Saturday, September 16, 2006

Normally, I'm on Marina Litvinovich's side - like, when they were demonizing her around the time of Beslan's first anniversary, when her name, along with the Mothers of Beslan, was turned into something like a curse. That wasn't fair - she was just making sure everyone could read the Kulaev trial transcripts, instead of relying on the media cacophony (though the trial materials are rather messy, too, but that's a different story).

Anyway, I kept telling myself that no matter what else she is - or was - involved in, be it helping Kasparov oppose Putin or helping Putin come to power, it shouldn't be lumped together with her work at, for that's a noble, very useful project, etc. But they - the media and individuals commenting on her blog - kept accusing her of making a name for herself off the suffering of others, using Beslan to promote herself. Those comments on her blog have always been quite nasty, very harsh, very silly, unfair.

But, following the fifth anniversary of 9/11, she posted a Beslan-related entry (RUS) that seems to have pleased all those assholes so much, they decided not to bark at her this time.

What she wrote is crazy: it's about C.J. Chivers' Esquire piece - how soft it is - "gladko vylizannyi glamurnyi geroizm" - I don't even know how to translate it, nor do I want to, really... Glamourous neatness or something... Neat, glamourous heroics...

Her point is that negative stories should be told, too:

There were ugly stories in Beslan, both in the gym and later, when they were sharing sorrow and grief and then some were fighting for money, apartments, jobs. How can one not tell about it?

I agree and I don't: everything should be told, but there have to be priorities.

For so many people, the Beslan Mothers are some crazy, regime-hating bitches, superstitious enough to believe that their kids can be revived (and how can you trust someone like this when they take the witness stand and claim that the blame isn't just on the terrorists, but on the law enforcement, government, etc.). They should shut up and go make more kids, replace the ones they've lost, as one famous/notorious Russian blogger wrote at some point. This year, quoted some Red Cross psychologist who seemed rather angry at Beslan victims - as if they were some spoiled kids who kept whining, despite all the goods and attention being given to them, wasted on them.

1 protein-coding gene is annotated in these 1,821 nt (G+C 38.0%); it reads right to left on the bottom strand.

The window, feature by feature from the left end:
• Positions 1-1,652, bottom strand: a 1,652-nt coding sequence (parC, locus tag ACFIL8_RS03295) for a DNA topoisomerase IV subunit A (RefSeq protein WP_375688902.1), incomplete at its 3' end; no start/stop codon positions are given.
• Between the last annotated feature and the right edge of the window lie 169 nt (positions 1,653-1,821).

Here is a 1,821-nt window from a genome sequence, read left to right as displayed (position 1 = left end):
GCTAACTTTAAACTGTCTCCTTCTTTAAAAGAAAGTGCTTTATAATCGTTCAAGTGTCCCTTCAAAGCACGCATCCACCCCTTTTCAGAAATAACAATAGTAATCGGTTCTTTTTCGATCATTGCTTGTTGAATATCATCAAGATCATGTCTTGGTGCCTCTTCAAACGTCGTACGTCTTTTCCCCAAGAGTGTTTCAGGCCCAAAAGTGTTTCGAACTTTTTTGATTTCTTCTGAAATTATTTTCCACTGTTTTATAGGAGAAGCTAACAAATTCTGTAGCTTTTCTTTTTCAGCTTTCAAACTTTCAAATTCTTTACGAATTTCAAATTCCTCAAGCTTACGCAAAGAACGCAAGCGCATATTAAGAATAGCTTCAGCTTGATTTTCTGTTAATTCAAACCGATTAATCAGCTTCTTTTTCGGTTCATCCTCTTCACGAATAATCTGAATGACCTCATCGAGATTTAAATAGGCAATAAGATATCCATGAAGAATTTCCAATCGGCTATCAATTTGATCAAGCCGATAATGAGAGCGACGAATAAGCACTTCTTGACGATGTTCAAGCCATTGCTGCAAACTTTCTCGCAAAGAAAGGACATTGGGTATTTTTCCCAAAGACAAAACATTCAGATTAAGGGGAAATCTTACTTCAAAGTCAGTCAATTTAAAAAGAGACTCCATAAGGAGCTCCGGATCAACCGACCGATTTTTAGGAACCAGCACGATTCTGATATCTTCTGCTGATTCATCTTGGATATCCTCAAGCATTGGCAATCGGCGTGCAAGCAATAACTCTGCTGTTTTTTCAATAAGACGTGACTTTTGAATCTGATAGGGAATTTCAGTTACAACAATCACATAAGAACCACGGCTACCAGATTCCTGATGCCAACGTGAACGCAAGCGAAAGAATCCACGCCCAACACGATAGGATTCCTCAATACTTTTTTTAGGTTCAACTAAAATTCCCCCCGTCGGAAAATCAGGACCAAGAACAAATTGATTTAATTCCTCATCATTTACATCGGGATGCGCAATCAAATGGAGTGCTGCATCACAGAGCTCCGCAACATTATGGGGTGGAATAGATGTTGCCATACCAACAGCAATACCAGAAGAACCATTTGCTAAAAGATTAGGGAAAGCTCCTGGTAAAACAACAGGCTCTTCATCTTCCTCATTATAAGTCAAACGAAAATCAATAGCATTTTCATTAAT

So yeah, the negative stuff does get reported - and it really helps to forget what those people have been through, and it really keeps everyone from thinking how this could possibly happen and how come no one but Kulaev and a bunch of cops have been put on trial, etc. And Litvinovich thinks there should be more of these distractions - and that they should be in Chivers' story, for some reason:

This is what I'm saying, that he's only writing about heroes. Which, of course, is very good, but not enough for objectivity. But he wasn't striving to be objective, he was just telling about people's good deeds.

I can't believe she wrote this crap. And this:

What I really believe is that the most terrible thing that happened in Beslan wasn't the terrorist act itself but what happened to some people afterwards.

All this moralizing. She's probably back on Putin's payroll. Or she's gone nuts. (See, now I'm one of those anti-Litvinovich assholes myself...)

It's so sad, I'm not even mad. Part of me wishes she were more specific, provided some examples, wrote her own version of Chivers' story... She mentions that her friend, Yelena Milashina of Novaya Gazeta (I guess), is considering writing a book about it... Still, it's making me sick...

1 comment:

  1. Neeka, you sound drained. No longer the energy to get worked up about Ukrainian politics and now no longer the energy to get worked up over Beslan.

    I have to catch up with your posts and see if you still have the energy to fight parking idiots! :-)

    Did you get a vacation this summer?